st-gemma-galgani

Picture of St Gemma Galgani (1878-1903) with lilies (symbol of virginity)

In addition to women religious and young virgins, the Church had to appeal to wives and mothers as well. Foremothers of this group were Anna Maria Taigi (1769-1837) and Elisabetta Canori Mora (1774-1824), beatified in 1920 and 1994 as exemplary models of Catholic motherhood. In their case, it was not virginity that was invoked as a virtue but chastity and above all obedience to their husbands. Elisabetta had accepted with pious resignation her husband’s cheating and started an almost monastic life in the domestic realm. She considered Christ as her real spouse and father of her daughters, and promised him perpetual worship and chastity. Her spiritual father, became aware of her desire for total sexual abstinence, and accused her of having caused the ruin of her marriage, ‘forcing’ the husband into adultery. He ordered her to terminate her chastity. Elisabetta described the drama in a desperate tone in her diary, torn as she was between the desire of abstinence and the obligation to comply with the duties of a wife. Her divine spouse intervened in the matter, granting her the gift of a mystical marriage and considering her as a ‘virgin creature’. As well as the Immaculate, Canori Mora perceived herself as a “virgin mother” and legitimized this special status with her extraordinary inner life. However, she did not entirely abandon the corporeal dimension, but body and spirit as well as pleasure and pain were confused and overlapped (“her body suffered but the spirit relished of burning love. Sweet and pleasing was the suffering”). Describing her mystical gifts (crucifixion, transverberation, mystical marriage) she used a physical and sensual language, recalling (though with less bright tones) the famous and erotic tales of St Catherine of Siena and St Teresa of Ávila.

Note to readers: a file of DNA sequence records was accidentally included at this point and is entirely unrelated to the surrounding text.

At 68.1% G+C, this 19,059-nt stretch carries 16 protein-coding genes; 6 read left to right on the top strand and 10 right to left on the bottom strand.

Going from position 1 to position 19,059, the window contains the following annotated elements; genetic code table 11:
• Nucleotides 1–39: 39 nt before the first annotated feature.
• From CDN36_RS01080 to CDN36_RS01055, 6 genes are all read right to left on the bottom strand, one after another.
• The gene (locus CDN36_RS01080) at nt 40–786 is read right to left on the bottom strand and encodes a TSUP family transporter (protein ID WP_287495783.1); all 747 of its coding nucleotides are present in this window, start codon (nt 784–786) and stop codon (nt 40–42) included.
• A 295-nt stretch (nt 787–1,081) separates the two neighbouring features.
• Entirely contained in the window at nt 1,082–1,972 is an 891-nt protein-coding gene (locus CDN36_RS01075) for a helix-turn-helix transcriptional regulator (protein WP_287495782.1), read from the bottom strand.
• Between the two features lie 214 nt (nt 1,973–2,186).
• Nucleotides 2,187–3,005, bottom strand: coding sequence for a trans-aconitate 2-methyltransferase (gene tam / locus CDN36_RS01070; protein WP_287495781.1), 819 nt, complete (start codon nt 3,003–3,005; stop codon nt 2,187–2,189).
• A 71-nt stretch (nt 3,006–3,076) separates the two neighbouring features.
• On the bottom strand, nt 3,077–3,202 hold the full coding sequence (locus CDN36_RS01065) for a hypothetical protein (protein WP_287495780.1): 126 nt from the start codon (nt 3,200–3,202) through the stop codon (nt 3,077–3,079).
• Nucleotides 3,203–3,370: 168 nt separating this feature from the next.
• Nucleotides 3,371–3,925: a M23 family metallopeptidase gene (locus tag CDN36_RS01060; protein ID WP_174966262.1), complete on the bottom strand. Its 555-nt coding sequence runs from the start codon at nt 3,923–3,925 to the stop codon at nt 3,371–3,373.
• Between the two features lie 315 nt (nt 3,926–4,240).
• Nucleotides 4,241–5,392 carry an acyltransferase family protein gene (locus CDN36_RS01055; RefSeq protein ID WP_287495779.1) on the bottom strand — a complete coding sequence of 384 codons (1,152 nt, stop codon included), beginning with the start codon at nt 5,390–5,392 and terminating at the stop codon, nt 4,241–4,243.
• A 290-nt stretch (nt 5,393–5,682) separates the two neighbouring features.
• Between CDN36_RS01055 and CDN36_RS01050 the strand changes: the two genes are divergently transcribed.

elisabetta-children

Portrait of Elisabetta Canori Mora (1774-1824) with her daughters

Closely connected to sexuality were diabolic attacks that terrorized (and excited) other stigmatics. Palma Maria Mattarelli (1825-1888), a controversial stigmatic of Oria was the victim of several of such sexual assaults. The manuscript of her confessor censored by the Inquisition explicitly described the demonic temptations (“for three hours demons inflamed my uterus.”) Divided between the fear of offending God by giving up her chastity and a willingness to give in to desire, Palma d’Oria offered her inner suffering for the glory of the Church. It was a useless sacrifice, because Vatican condemned her case along with that of another stigmatic, Sister Anna Maddalena (née Ester) Moriconi (1875-1937). She was deemed a fake saint when a scrupulous investigation started in 1923 and her sexual conduct pleaded against her case. She confessed to having intercourse  with “three men in masks”, three demonic creatures. According to the Holy See, it was either a demonic possession or an union with real men, anyway Ester was deemed consenting and thus an accomplice, not an innocent virgin as she claimed to be, but a lustful neurotic.